Bedel points out that the agreement allows the state to claw back some of the $7 million in subsidies if the company does not stay for 10 years. But union officials say there is little real incentive for Carrier to stay. United Technologies booked $57 billion in revenue last year.
"I don't think they built that facility in Monterrey, Mexico, just to have four departments in there. It's a little too large for that," James said.
In announcing the deal with Carrier, Trump said he was sending a signal to corporate America that the rules would be changing in his administration. Moving jobs to Mexico or elsewhere offshore would no longer be tolerated.
"They can leave from state to state, and they can negotiate good deals with the different states and all of that. But leaving the country is going to be very, very difficult," Trump said.
But experts, business leaders and economic development officials agree very little has changed since then. Ford announced this week that production for its next-generation Focus is being moved out of Kentucky, and will be going to one of Ford's existing plants in China.
Trump took credit when Ford announced earlier this year that a factory planned for Mexico to build the car was being canceled.
And Bedel acknowledges that the Carrier deal, once held up as a prototype for the new way of doing things, was "a special situation" because it involved paying a company not to leave.
"We offer incentives for businesses to grow here, to add jobs to what they already have or to bring a full new company here," she said. "We don't do retention very often, because you don't want to get into that situation where a company says, 'I'm going to leave if you don't.'"
Of course, that was exactly the situation with Carrier.
"If companies know they can do it and get money that's laying around on tables, money that's there for the taking, that hurts the tax base," said Greg LeRoy, executive director of Good Jobs First, a nonprofit Washington, D.C., watchdog group that is critical of state subsidies to business.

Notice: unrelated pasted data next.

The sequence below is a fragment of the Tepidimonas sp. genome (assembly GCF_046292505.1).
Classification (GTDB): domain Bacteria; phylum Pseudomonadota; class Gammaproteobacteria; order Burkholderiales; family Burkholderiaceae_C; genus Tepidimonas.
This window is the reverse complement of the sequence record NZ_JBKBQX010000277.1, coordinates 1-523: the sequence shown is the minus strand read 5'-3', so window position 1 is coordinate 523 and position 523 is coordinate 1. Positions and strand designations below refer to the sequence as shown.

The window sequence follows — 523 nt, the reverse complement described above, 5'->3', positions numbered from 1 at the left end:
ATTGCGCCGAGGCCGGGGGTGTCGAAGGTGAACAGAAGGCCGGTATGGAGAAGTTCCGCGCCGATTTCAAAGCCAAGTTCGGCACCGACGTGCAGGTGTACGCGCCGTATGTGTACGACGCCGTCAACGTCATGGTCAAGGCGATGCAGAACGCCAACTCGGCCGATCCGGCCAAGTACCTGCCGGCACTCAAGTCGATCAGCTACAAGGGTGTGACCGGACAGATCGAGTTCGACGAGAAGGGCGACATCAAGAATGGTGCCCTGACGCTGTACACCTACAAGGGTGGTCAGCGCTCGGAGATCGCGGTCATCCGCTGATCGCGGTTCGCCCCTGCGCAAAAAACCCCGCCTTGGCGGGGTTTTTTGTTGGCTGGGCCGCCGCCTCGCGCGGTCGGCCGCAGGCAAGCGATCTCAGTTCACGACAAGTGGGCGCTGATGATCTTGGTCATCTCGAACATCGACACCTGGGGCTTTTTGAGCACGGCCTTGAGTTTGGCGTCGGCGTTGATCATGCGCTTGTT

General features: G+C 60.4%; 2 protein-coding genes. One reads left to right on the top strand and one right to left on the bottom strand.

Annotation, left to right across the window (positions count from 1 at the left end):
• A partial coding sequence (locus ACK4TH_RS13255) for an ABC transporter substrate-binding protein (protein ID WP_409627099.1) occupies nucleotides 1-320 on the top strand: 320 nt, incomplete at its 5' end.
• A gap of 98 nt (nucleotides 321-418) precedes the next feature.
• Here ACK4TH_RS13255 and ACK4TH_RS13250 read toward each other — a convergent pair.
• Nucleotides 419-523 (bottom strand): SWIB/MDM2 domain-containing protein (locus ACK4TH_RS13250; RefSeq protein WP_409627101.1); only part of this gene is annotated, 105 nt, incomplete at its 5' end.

LeRoy estimates state and local governments are spending at least $70 billion a year on incentives. He says the money states are spending to lure companies like Carrier and others could be better spent on schools, infrastructure, training "and all the things that really do grow the economy over the long run, because they benefit all employers, not just those few that can game the system."
Even United Technologies' Greg Hayes acknowledges that the subsidies have limited impact on site selection.
"Frankly, the states are offering incentives, but at the end of the day, you want to be close to where your employees are, and [relocating] it's terribly disruptive," he said. "So unless you have a compelling cost reason to do it, it's really tough to do."
Nonetheless, he says, "A month doesn't go by when I don't hear from the economic development group from one state or another."
But Hayes says the contacts have not increased since Trump issued his call for more deal-making, and Bedel says it is business as usual at her agency as well.
"It really hasn't changed anything," she said. "We have been doing this since 2005."
And that means there are victories as well as defeats.
The Indiana Economic Development Corp. says already this year it has landed commitments for 80 new projects, adding more than 5,700 jobs. And that does not include the jobs saved at Carrier.
But at the same time, industrial manufacturer Rexnord is moving forward with plans to move 350 jobs out of Indianapolis, most of them going to Mexico.
Correction: This story has been revised to reflect the fact that Ford is moving production for its next generation Focus to an existing plant in China.